The Public Health Association of Australia (PHAA) and the Obesity Policy Coalition have called on Ministers at the Food Ministers' Forum tomorrow to support the Health Star Rating system and to re-establish the website that facilitates the new Health Star Rating on packaged food.
Michael Moore, the Chief Executive Officer (CEO) of the PHAA (who was also co-chair of the Technical Design Working Group developing the rating system) said, "There is now an opportunity for Industry to provide clear information to consumers on the nutritional content of the food that they purchase and consume.
"Since the demise of the Health Star Rating website there have been ongoing negotiations to ensure that the system is as user friendly for industry as possible. Health and consumer groups have agreed that additional information can go on the package such as the Heart Foundation Tick or the industry's own Daily Intake Guide. Modification of the graphic to make it easier to use on a range of packets has also been agreed."
Jane Martin, Executive Manager of the Obesity Policy Coalition (OPC) and a member of the Project Committee, said: "Recent figures show that poor diet is now the greatest risk for the burden of death and disease in Australia, followed by overweight and obesity. Now is the time to prioritise empowering Australians with readily understandable information which enables them to cut through the marketing spin and make informed, healthy food choices."
Professor Heather Yeatman, President of the PHAA, who is also a senior academic in public health nutrition at the University of Wollongong - added, "This is a major step toward making healthy choices the easy choices. It is so straightforward - the more stars the healthier the food. It is a plus for shoppers and an incentive for industry to promote healthy food products."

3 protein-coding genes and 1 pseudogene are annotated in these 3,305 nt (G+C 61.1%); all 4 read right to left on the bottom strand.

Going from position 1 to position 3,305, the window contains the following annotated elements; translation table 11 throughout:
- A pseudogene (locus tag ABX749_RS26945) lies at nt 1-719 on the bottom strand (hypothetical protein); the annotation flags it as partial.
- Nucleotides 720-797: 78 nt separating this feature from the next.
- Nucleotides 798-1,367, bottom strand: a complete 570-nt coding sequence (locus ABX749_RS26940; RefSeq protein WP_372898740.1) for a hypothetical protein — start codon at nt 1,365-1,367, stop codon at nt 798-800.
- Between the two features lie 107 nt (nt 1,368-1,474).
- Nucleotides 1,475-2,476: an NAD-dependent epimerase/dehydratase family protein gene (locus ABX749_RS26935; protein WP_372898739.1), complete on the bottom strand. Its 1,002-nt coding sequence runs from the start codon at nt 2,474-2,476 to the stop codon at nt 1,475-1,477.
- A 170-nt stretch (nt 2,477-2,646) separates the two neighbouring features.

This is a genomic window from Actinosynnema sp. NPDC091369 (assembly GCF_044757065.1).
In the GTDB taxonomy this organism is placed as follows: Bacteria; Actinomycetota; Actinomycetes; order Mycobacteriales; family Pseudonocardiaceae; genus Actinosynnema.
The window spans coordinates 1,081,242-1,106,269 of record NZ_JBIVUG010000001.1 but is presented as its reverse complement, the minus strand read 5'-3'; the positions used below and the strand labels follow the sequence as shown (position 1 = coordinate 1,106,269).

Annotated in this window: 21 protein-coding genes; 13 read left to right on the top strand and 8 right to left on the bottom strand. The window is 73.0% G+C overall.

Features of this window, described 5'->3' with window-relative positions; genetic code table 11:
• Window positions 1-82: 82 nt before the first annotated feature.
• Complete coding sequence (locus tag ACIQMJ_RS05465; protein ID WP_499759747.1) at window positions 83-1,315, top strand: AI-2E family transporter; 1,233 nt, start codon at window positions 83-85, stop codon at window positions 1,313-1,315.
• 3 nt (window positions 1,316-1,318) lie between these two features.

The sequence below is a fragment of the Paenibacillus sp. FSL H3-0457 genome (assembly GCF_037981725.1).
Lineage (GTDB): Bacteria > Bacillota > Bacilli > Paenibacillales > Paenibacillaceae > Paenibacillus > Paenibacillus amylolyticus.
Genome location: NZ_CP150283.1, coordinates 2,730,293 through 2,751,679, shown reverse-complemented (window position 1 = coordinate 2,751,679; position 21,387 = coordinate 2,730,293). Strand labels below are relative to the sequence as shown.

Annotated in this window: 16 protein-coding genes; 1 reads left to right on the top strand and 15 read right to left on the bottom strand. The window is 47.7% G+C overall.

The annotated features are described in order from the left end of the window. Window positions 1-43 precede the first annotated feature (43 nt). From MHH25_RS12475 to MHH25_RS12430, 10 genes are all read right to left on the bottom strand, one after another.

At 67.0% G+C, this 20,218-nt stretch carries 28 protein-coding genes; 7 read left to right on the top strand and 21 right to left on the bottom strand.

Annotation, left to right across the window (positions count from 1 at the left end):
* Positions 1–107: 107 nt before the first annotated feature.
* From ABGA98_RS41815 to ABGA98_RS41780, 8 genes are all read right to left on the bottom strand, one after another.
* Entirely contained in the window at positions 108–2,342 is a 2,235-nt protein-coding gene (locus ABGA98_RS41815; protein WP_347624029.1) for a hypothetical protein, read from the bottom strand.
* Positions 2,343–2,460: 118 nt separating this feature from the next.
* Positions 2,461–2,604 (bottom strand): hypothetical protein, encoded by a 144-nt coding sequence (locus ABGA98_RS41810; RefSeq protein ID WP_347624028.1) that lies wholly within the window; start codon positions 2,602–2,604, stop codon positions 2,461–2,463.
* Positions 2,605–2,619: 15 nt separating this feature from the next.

"PHAA and the OPC now call on all sectors of the food industry to commit to implement the Health Star System on their products as quickly as possible. Given that obesity and diet are the leading contributors to the burden of disease in Australia including type 2 diabetes, cancer and cardio-vascular disease there is no time to waste. The system has been over two and a half years in the making - improving consumers' choices will depend on how quickly industry will use it," said Professor Yeatman.
Jane Martin concluded, "Reinstating the Health Star Rating website will make it easier for industry to comply with the new system. The Health Star Rating scheme will not solve all of our country's nutritional issues; we need a comprehensive approach with a range of strategies. However, allowing people to easily judge the healthiness of their food is certainly an important step in the right direction."
1 The Australian and New Zealand Legislative and Governance Forum on Food Regulation